Uh, Thanks for Vacuuming the Broom Closet…. Not! – Tips for Managing Employee Expectations and Motivation

Sometimes employees believe that they are taking initiative and being helpful by doing a little ‘something extra’. Their initiative and intentions are great! However, if the extra thing is something that doesn’t make any difference to you or your business, the employee can feel unappreciated when no one causes a fuss.

If an employee isn’t performing in the way they should - you may ask yourself if they know what is expected. Employers think this should be obvious or common sense. Unfortunately, common sense isn’t common. That is unless your employees grew up in the same neighborhood as you, were born in the same year, in the same birth order, with the same parents as role models, etc., etc..

In my coaching and consulting work, I often help leaders who struggle to address employee performance issues.

In order to account for the multiple variables involved, I’ve developed the Hartman Performance Diamond.  It is a model that pulls together the key aspects of employee performance management into one simple graphic, allowing you to examine the reasons behind performance issues and develop appropriate approaches to solving the issues.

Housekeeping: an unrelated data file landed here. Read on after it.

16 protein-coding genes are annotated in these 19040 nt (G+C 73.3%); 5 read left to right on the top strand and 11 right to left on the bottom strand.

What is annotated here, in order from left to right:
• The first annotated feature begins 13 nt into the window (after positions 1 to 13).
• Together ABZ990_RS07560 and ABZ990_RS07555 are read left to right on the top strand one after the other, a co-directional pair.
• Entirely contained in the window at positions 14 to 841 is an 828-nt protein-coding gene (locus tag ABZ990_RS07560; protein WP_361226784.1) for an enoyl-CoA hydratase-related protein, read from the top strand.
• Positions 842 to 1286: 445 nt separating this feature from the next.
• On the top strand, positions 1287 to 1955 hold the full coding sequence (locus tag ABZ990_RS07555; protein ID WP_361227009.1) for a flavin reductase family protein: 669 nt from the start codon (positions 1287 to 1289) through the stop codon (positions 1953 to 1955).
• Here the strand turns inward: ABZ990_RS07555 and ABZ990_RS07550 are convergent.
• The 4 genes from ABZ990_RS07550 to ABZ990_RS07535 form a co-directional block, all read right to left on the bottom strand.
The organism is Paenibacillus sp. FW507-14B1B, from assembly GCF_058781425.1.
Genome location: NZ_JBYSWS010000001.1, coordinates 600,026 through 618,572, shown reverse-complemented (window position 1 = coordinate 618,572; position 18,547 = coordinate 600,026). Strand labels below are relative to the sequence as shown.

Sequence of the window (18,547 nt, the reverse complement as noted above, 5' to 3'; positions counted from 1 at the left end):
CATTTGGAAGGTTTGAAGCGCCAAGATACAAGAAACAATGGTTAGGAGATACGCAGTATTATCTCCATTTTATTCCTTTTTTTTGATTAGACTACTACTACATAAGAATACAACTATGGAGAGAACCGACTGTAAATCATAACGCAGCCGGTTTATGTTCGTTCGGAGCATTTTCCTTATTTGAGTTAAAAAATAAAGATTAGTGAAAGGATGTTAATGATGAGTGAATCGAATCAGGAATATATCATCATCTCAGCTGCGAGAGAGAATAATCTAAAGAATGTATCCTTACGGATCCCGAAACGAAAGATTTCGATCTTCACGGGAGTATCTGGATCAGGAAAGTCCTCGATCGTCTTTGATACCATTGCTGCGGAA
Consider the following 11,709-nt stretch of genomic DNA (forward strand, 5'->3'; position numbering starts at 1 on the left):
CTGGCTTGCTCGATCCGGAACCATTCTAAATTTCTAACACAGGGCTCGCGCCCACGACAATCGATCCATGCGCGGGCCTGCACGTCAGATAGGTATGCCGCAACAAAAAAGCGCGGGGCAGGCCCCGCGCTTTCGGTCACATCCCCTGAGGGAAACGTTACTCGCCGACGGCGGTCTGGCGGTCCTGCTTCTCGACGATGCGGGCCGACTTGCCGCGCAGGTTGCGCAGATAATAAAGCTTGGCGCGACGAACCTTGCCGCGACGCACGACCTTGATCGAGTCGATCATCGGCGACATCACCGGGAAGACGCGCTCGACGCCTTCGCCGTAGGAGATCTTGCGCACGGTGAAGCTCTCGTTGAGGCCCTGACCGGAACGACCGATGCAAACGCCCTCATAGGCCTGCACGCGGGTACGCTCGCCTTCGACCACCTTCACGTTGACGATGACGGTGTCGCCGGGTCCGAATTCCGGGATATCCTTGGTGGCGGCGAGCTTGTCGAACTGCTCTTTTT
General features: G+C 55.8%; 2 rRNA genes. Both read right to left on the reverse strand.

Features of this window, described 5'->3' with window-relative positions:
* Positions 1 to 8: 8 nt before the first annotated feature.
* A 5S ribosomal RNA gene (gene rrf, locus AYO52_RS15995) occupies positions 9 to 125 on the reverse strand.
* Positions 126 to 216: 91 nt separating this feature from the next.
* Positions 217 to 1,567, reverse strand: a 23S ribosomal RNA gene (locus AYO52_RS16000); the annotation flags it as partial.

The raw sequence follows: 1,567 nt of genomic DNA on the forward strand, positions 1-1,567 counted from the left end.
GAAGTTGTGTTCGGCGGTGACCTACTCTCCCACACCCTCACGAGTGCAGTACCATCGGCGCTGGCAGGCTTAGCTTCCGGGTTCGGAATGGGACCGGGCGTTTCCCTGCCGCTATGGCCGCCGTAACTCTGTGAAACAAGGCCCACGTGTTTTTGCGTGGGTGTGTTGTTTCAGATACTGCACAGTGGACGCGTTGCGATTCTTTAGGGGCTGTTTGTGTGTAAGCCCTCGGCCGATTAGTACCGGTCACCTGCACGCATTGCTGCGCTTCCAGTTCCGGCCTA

We start things at the top with the ‘Expectation Clarity’ smaller diamond within the larger diamond. The first thing you want to verify is that you’ve been clear about your expectations.

Bottom line: just because you said it didn’t mean it clicked. Maybe you gave your employee instructions or gave a demonstration. Or worse, the expectations were buried in page 52 of the Employee Handbook given on Day 1. How do you know he truly understood?  Maybe he didn’t have the context to process it. Or perhaps he heard from a co-worker “ah, we don’t do it that way”…..etc.  

He might have been led astray by some other factor.  Thus misdirecting his initiative and leading to potential upset that he is working so hard and not getting recognized for his efforts, which can in turn lead to further issues with motivation.   

Solution: You need to set expectations about everything from dress code, job duties, how to track hours worked, how to request time off, how to treat co-workers and what’s okay and not okay to discuss with customers.  Those expectations can be made even clearer if you paint the picture of how each expectation impacts the business success.   Then, ask the employee to explain his understanding so you can make sure your message was clear.Often, fully discussing expectations is all that is needed to improve employee performance.

Want the complete picture? Check out this video to learn about the entire Hartman Performance Diamond.